This beautifully illustrated book captures the entire history of the Argentine Grand Prix and the Argentina International Temporada Series, covering all the great races of the golden age of motor sport – when danger and passion defined racing.
Author: Jonathan Noble
Publisher: John Wiley & Sons
Release Date: 2004-10-22
Genre: Sports & Recreation
Get to know what Formula One racing is all about This book delves into the strategy, technology, and spirit needed to win a Formula One race. Every angle of a race weekend is covered in detail, from scrutineering to pitstops to podium. You’ll also read about the rivalries and politics that have turned the sport into a global televised drama. Illustrated with black and white photographs, Formula One Racing For Dummies will serve the die-hard spectator or armchair fan alike. Discover how to: Identify race strategies Understand the role of each team member Master the latest rules and regulations Appreciate a Formula One car’s cutting-edge design Enjoy Formula One from the stands and on TV The Dummies Way Explanations in plain English "Get in, get out" information Icons and other navigational aids Tear-out cheat sheet Top ten lists A dash of humour and fun
Now revised and updated, this book tells the story of how the automobile transformed American life and how automotive design and technology have changed over time. It details cars’ inception as a mechanical curiosity and later a plaything for the wealthy; racing and the promotion of the industry; Henry Ford and the advent of mass production; market competition during the 1920s; the development of roads and accompanying highway culture; the effects of the Great Depression and World War II; the automotive Golden Age of the 1950s; oil crises and the turbulent 1970s; the decline and then resurgence of the Big Three; and how American car culture has been represented in film, music and literature. Updated notes and a select bibliography serve as valuable resources to those interested in automotive history.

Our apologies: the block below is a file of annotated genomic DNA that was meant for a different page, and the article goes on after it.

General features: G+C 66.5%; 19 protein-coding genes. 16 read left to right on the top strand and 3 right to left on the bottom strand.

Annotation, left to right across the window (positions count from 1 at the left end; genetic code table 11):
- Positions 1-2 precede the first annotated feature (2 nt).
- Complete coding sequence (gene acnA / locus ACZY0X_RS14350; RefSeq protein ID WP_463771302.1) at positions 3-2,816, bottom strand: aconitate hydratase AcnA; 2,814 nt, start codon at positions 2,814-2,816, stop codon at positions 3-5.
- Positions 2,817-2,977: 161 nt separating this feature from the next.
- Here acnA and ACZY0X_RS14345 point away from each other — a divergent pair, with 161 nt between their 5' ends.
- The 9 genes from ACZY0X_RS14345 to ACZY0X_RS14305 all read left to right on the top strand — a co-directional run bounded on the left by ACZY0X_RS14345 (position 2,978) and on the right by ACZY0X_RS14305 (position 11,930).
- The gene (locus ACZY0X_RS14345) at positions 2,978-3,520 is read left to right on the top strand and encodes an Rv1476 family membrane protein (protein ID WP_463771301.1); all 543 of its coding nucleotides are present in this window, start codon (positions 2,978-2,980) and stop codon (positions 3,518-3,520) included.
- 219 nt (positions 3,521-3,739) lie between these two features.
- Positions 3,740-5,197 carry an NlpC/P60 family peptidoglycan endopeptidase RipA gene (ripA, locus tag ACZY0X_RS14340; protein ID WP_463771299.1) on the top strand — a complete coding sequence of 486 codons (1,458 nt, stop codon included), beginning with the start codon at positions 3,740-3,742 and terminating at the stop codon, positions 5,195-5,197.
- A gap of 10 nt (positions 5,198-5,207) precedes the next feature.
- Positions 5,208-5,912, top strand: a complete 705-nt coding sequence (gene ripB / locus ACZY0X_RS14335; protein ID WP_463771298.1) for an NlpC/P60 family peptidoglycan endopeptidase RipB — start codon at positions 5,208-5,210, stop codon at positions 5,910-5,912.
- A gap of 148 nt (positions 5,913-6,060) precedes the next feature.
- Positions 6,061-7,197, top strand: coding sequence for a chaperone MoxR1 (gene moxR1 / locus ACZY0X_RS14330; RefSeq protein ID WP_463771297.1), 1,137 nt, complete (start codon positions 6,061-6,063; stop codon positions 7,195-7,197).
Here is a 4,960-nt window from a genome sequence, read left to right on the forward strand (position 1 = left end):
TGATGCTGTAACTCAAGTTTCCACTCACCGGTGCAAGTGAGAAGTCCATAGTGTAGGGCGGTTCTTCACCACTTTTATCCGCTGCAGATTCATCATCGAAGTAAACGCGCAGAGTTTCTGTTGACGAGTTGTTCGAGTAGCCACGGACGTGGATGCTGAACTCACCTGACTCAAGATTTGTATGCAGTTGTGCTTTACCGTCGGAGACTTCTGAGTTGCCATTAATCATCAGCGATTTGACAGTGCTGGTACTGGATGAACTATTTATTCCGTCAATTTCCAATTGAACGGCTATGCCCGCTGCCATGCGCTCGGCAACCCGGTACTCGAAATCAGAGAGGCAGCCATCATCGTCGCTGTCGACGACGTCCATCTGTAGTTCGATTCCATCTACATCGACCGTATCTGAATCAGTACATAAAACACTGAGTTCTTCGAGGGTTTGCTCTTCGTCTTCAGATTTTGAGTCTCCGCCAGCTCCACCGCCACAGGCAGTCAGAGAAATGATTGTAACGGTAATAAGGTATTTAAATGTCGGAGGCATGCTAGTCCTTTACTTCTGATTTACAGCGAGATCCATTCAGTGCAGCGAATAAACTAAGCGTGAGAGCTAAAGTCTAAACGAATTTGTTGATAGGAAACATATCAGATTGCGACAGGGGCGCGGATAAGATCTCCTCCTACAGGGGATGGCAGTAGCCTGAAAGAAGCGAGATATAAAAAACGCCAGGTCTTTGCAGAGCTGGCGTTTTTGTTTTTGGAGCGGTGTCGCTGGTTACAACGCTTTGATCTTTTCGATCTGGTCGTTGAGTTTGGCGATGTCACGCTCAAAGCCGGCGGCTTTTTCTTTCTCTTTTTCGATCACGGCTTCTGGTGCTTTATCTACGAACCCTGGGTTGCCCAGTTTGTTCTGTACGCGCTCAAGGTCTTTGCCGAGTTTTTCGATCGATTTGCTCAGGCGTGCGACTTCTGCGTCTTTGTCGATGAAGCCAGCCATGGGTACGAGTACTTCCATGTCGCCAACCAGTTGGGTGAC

Author: Martin Straka
Release Date: 2017-12-01
Racing�n�Roll is a celebration of racing and a celebration of photography! Martin Straka, famous czech photographer and a commentator of racing events, reveals the backstage of auto racing and rallys. His pictures are not only about the racing itself, but they present the overall atmosphere of the contests. Each one of the 400 photographs presented to the reader tells us its own story.
Author: Daryl Tarte
Publisher: ANU Press
Release Date: 2014-11-11
Genre: Political Science
Few people have been in the unique position of being able to observe and record the dramatic changes that have taken place in the islands of Fiji over the past 80 years than fourth-generation citizen, Daryl Tarte. He writes emotively, in great detail, about his personal experience of growing up on a remote island during the colonial era, when races were segregated, and white people lived an elite existence. Following independence, he has been personally involved with many of the key economic, political and social activities that have evolved and enabled the nation to progress during the 20th century. These include the sugar industry, tourism, commerce and industry, religion, the media, women and of course, the coups. His observations into the complexities of leadership in these areas of national development are fascinating and perceptive. Much of the story is told through the eyes of the many people of all races with whom he has interacted. Fiji is made up of over 300 unique islands. Tarte has been to many of them, and in a final chapter he gives an insightful commentary of how different they all are.
Author: Denis Richard Byrne
Publisher: Department of Environment and Conservation
Release Date: 2004
Genre: Aboriginal Australians
"How do you live in a landscape that no longer belongs to you? Denis Byrne and Maria Nugent show how Aboriginal people in NSW 'possess' their local landscapes by imprinting them with their life stories, histories, memories and emotions. In their minds and in their daily conversations they construct maps that are different from, but just as real as , the official maps produced by government and by tourism bodies"--back cover.
Author: Adam Menuge
Publisher: The History Press
Release Date: 2015-04-01
Nikolaus Pevsner described Berwick-upon-Tweed as ‘one of the most exciting towns in England’ [Nikolaus Pevsner, Buildings of England: Northumberland (1957), 88] – a place where an absorbing historical tale can still be read in the dense fabric of its old streets and buildings. It attracts not only day-trippers and holidaymakers but also new residents who have learnt to appreciate the spirit of the place. But outsiders all too easily confine their attention to the space within the impressive Elizabethan ramparts, while local people are sometimes unaware or dismissive of the wider significance of the very things that they know so intimately. Berwick deserves to be known better, and to be celebrated not just as a vivid reminder of what many other towns were once like, but more especially as something unique and distinctive, shaped by a peculiar combination of historical and geographical circumstances. This distinctiveness is acutely apparent as one passes between Berwick and the contrasting, but historically intertwined, settlements of Tweedmouth and Spittal. This book presents something of the wealth of historic interest encapsulated in Berwick, Tweedmouth and Spittal, and explains how these places came to assume such varied and distinctive forms. Above all, it urges that a town anxious for stability and prosperity in the future must know where it has come from as well as where it is going.